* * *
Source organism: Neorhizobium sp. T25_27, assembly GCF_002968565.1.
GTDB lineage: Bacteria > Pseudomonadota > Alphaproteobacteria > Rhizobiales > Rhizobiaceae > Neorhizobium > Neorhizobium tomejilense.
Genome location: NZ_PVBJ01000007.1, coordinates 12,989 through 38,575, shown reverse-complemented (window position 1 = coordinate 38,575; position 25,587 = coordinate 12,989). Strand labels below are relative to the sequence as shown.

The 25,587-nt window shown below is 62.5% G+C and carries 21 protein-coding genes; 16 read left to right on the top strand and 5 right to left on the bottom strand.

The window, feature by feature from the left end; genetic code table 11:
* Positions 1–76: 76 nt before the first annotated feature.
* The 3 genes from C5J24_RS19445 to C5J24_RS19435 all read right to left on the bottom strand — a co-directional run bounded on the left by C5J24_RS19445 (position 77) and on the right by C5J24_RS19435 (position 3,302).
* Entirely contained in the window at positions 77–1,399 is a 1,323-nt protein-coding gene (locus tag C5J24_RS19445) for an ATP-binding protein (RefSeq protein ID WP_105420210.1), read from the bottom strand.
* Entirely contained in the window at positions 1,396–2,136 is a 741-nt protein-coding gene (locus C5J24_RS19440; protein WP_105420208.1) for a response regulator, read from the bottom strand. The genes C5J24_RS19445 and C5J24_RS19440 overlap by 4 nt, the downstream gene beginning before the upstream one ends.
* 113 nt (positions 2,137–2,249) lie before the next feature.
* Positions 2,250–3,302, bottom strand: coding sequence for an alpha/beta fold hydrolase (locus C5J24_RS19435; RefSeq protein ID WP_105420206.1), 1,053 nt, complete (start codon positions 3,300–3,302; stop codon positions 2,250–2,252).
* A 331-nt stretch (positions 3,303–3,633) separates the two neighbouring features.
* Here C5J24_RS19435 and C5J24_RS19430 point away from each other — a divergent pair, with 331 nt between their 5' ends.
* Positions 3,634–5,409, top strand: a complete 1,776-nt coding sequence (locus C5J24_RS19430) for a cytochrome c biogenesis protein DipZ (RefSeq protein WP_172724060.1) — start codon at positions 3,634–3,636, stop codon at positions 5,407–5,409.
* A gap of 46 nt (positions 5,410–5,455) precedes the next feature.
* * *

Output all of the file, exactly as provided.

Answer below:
Source organism: Neorhizobium sp. T25_27, assembly GCF_002968565.1.
GTDB lineage: Bacteria > Pseudomonadota > Alphaproteobacteria > Rhizobiales > Rhizobiaceae > Neorhizobium > Neorhizobium tomejilense.
Genome location: NZ_PVBJ01000007.1, coordinates 12,989 through 38,575, shown reverse-complemented (window position 1 = coordinate 38,575; position 25,587 = coordinate 12,989). Strand labels below are relative to the sequence as shown.

The 25,587-nt window shown below is 62.5% G+C and carries 21 protein-coding genes; 16 read left to right on the top strand and 5 right to left on the bottom strand.

The window, feature by feature from the left end; genetic code table 11:
* Positions 1–76: 76 nt before the first annotated feature.
* The 3 genes from C5J24_RS19445 to C5J24_RS19435 all read right to left on the bottom strand — a co-directional run bounded on the left by C5J24_RS19445 (position 77) and on the right by C5J24_RS19435 (position 3,302).
* Entirely contained in the window at positions 77–1,399 is a 1,323-nt protein-coding gene (locus tag C5J24_RS19445) for an ATP-binding protein (RefSeq protein ID WP_105420210.1), read from the bottom strand.
* Entirely contained in the window at positions 1,396–2,136 is a 741-nt protein-coding gene (locus C5J24_RS19440; protein WP_105420208.1) for a response regulator, read from the bottom strand. The genes C5J24_RS19445 and C5J24_RS19440 overlap by 4 nt, the downstream gene beginning before the upstream one ends.
* 113 nt (positions 2,137–2,249) lie before the next feature.
* Positions 2,250–3,302, bottom strand: coding sequence for an alpha/beta fold hydrolase (locus C5J24_RS19435; RefSeq protein ID WP_105420206.1), 1,053 nt, complete (start codon positions 3,300–3,302; stop codon positions 2,250–2,252).
* A 331-nt stretch (positions 3,303–3,633) separates the two neighbouring features.
* Here C5J24_RS19435 and C5J24_RS19430 point away from each other — a divergent pair, with 331 nt between their 5' ends.
* Positions 3,634–5,409, top strand: a complete 1,776-nt coding sequence (locus C5J24_RS19430) for a cytochrome c biogenesis protein DipZ (RefSeq protein WP_172724060.1) — start codon at positions 3,634–3,636, stop codon at positions 5,407–5,409.
* A gap of 46 nt (positions 5,410–5,455) precedes the next feature.